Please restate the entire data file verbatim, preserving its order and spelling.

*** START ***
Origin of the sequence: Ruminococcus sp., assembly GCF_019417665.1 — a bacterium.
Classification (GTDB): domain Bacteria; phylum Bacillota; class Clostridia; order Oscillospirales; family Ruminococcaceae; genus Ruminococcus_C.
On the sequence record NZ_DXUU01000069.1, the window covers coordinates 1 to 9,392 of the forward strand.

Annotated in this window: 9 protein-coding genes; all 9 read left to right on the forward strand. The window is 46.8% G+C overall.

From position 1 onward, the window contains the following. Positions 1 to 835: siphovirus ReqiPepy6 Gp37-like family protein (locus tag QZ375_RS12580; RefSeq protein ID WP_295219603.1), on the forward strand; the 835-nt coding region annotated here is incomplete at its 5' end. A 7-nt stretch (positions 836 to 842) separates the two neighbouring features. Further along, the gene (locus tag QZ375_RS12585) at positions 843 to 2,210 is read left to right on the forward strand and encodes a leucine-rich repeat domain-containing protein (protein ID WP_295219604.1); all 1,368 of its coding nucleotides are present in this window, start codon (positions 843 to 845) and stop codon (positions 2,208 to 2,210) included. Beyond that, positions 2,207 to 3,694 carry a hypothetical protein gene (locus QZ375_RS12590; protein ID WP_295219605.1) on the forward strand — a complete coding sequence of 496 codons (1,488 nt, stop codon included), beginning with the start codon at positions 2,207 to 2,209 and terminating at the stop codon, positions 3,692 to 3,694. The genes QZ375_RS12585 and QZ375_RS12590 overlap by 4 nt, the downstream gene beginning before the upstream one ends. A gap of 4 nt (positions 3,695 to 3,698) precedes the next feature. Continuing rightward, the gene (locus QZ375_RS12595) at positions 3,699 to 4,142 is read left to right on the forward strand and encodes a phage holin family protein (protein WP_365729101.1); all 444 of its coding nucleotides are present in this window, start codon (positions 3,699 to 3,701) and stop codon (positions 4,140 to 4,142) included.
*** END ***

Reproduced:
Origin of the sequence: Ruminococcus sp., assembly GCF_019417665.1 — a bacterium.
Classification (GTDB): domain Bacteria; phylum Bacillota; class Clostridia; order Oscillospirales; family Ruminococcaceae; genus Ruminococcus_C.
On the sequence record NZ_DXUU01000069.1, the window covers coordinates 1 to 9,392 of the forward strand.

Annotated in this window: 9 protein-coding genes; all 9 read left to right on the forward strand. The window is 46.8% G+C overall.

From position 1 onward, the window contains the following. Positions 1 to 835: siphovirus ReqiPepy6 Gp37-like family protein (locus tag QZ375_RS12580; RefSeq protein ID WP_295219603.1), on the forward strand; the 835-nt coding region annotated here is incomplete at its 5' end. A 7-nt stretch (positions 836 to 842) separates the two neighbouring features. Further along, the gene (locus tag QZ375_RS12585) at positions 843 to 2,210 is read left to right on the forward strand and encodes a leucine-rich repeat domain-containing protein (protein ID WP_295219604.1); all 1,368 of its coding nucleotides are present in this window, start codon (positions 843 to 845) and stop codon (positions 2,208 to 2,210) included. Beyond that, positions 2,207 to 3,694 carry a hypothetical protein gene (locus QZ375_RS12590; protein ID WP_295219605.1) on the forward strand — a complete coding sequence of 496 codons (1,488 nt, stop codon included), beginning with the start codon at positions 2,207 to 2,209 and terminating at the stop codon, positions 3,692 to 3,694. The genes QZ375_RS12585 and QZ375_RS12590 overlap by 4 nt, the downstream gene beginning before the upstream one ends. A gap of 4 nt (positions 3,695 to 3,698) precedes the next feature. Continuing rightward, the gene (locus QZ375_RS12595) at positions 3,699 to 4,142 is read left to right on the forward strand and encodes a phage holin family protein (protein WP_365729101.1); all 444 of its coding nucleotides are present in this window, start codon (positions 3,699 to 3,701) and stop codon (positions 4,140 to 4,142) included.